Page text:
UPDATE: Both Microsoft and Cisco now have an official knowledge base article available for this issue:
UPDATE: Detailed steps to resolve for:I've blogged a couple of times before on issues me and a number of colleagues have been having with out network adapters and the Cisco Access Points that are installed in the office building I normally work. The issue comes from the fact that Cisco's products are using a draft version of the 802.11w standard. Windows 8 uses the final 802.11w version. And the two don't negotiate this correctly.
I wanted to pre-advise colleagues in advance of a formal Field Notice coming out shortly that a serious software bug exists in all Cisco centralised wireless controller versions which support pre-standard Management Frame Protection (MFP) that will render Windows 8 devices completely unable to connect to Cisco APs under centralised control, with no easy workaround.
This will affect every institution on the list using Cisco centralised wireless so I hope the non-Cisco colleagues won't mind this broadcast as it's quite important to avoid clients starting to pop up that can't connect for no apparent reason. Cisco has asked every employee, every partner and every other contractor we have a relationship with to proactively reach out to our/their customers to advise of this problem - so you might hear this twice or more from various contacts / lists / sources over the coming weeks.
Problem: Microsoft Windows 8, to be released on October 26th, is among the first clients to support IEEE 802.11w natively in the OS. Clients running 802.11w fail to connect to Cisco's MFP capable APs because of interoperability issues in the service capability negotiation. It is /not/ possible to address this by simply disabling MFP on the Cisco Infrastructure, and Microsoft confirm that Windows 8 does not provide any way (e.g., RegKey, Group Policy) to turn off 802.11w as it is considered a positive feature to always have turned on for security purposes. The Cisco bug ID tracking this is CSCua29504.
Solution: The only two solutions are:
The plan is to patch the bug so that Windows 8 and other 802.11w capable clients can connect to Cisco infrastructure on the 7.0 code train (Early September), 7.2 code train (Late September) and 7.3 first release code train (Available by the end of August).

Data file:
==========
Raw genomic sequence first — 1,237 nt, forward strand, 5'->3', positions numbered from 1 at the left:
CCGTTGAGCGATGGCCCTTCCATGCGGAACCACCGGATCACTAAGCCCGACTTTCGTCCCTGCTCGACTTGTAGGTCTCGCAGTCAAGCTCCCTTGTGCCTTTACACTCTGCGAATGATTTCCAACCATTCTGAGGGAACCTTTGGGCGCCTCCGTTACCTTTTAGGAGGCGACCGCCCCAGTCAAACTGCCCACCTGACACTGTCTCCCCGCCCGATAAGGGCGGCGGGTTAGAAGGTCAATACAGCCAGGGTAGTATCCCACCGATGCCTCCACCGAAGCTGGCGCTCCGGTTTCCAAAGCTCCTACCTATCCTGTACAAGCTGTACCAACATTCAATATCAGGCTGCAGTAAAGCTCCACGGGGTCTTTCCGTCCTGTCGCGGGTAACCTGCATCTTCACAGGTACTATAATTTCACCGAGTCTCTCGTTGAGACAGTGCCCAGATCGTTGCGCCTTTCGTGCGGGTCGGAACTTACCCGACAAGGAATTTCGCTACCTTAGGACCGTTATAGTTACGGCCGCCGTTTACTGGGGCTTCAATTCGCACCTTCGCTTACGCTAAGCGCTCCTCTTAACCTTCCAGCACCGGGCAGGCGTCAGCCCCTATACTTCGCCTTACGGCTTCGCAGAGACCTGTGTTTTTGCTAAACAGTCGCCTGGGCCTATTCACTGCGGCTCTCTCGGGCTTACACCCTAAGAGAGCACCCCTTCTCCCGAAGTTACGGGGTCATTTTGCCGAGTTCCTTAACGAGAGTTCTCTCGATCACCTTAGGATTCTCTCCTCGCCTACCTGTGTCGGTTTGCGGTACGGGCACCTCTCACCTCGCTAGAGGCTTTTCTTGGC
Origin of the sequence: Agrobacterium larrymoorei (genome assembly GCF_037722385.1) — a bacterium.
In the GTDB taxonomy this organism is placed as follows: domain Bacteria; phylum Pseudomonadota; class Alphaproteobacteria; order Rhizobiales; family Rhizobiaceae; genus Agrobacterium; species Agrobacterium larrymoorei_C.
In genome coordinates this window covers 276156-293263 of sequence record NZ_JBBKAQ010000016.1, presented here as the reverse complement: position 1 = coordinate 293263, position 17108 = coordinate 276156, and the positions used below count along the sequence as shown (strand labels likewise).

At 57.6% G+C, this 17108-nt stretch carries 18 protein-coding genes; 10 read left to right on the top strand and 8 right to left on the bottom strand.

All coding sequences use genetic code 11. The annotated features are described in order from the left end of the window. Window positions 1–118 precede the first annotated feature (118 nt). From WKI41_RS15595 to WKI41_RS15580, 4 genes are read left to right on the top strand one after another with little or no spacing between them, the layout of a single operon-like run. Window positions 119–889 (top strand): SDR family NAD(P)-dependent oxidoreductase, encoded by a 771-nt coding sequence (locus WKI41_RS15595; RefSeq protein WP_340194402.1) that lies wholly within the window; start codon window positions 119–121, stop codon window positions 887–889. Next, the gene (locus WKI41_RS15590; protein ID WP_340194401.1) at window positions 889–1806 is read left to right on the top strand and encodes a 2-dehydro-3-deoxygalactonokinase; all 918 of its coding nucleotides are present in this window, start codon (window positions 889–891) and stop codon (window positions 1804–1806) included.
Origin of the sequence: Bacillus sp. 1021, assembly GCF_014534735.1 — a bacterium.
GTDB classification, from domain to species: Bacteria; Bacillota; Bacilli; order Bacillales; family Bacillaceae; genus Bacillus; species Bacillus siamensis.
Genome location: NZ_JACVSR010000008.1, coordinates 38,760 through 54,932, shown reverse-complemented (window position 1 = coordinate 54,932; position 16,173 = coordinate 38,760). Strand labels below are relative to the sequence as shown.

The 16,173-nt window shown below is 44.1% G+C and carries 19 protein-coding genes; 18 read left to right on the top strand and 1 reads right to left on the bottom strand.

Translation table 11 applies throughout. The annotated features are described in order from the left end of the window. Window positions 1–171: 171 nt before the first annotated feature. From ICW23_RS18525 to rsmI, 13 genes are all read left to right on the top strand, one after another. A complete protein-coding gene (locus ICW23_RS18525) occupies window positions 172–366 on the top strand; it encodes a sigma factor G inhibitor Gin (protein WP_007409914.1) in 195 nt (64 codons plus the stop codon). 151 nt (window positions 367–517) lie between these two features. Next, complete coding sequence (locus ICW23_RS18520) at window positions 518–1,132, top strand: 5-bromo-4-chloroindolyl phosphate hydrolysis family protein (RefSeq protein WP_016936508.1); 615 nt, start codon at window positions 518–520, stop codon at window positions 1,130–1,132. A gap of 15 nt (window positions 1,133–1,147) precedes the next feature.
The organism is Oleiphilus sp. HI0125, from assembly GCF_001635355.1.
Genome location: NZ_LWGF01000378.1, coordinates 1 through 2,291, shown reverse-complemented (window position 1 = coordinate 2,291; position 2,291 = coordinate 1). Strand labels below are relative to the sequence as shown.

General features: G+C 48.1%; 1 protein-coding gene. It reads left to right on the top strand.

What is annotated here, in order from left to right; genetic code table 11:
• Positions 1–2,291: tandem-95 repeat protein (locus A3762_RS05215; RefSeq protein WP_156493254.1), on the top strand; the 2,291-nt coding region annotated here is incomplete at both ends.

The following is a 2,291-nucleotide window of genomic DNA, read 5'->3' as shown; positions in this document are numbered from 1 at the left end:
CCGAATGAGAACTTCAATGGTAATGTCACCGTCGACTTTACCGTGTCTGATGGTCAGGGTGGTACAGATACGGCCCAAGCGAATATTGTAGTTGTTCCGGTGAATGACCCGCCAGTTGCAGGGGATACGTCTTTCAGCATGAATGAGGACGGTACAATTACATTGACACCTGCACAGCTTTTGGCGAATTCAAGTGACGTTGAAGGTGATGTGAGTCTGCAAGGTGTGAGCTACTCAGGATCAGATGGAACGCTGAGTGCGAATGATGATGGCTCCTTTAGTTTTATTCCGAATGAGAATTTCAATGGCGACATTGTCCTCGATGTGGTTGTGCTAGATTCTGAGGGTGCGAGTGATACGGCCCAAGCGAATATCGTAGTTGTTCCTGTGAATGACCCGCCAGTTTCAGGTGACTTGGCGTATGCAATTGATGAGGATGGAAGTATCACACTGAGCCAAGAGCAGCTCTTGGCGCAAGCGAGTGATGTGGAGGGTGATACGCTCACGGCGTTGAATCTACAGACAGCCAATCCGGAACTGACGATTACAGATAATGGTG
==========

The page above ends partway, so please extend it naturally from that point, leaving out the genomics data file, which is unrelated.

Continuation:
- Update the Controller code to a fixed version.
- Downgrade to a pre-Windows 8 wireless NIC driver on the client device - where that option is available - as 802.11w is NIC driver and/or supplicant dependant. The only allowance Windows 8 makes is to not enforce 802.11w on pre-Windows 8 driver sets which will not work with most vendors' NICs otherwise. Clearly, the support implications of advising end users to do this will not scale, will not work indefinitely, and Cisco is not relying on this option as any kind of sustainable or permanent workaround.
This fix does not implement 802.11w but instead ensures that the communication from 802.11w enabled clients is interpreted correctly by the Access Point. There are no plans to patch this on the 5.0, 5.1, 5.2, 6.0 and 7.1 code-trains which have passed their End of Software Maintenance (EoSM) or End of Life (EoL) dates, and so 7.0 is the minimum release to move to if still running <=7.0 and needing the fix; and 7.2 if running 7.1. This issue does not affect version 4.2 and previous.
Finally, the IEEE standard version of MFP - 802.11w (called Protected Management Frames - PMF) - will be supported in 7.4 (early Q1 2013).
For now, I would advise scheduling a software upgrade window on your Cisco controllers ready for when the fixed code versions are released (if not wishing, or not able due to controller model, to adopt 7.3 soon). This will avoid a flurry of user support cases coming in the day they start arriving on campus with Windows 8 devices on or soon after launch. The route to obtain the fixed software versions is via your normal support channel.
It goes without saying that this is a deeply unfortunate situation to have arisen, but I hope you won't shoot the messenger! :-) As bugs go this is right up there as quite a stunner. I expect to be quite busy over the next few months across Public Sector as this ripples out to customers who have not been reachable in advance for whatever reason.
Please feel free to share this as widely as possible with any colleagues or other institutions you believe would be interested that are not on this list.
Paul A. Hill CCDP, CCNP Wireless, CWNP Inc. CWDP & CWSP
Head of Wireless Technologies, Public Sector UK
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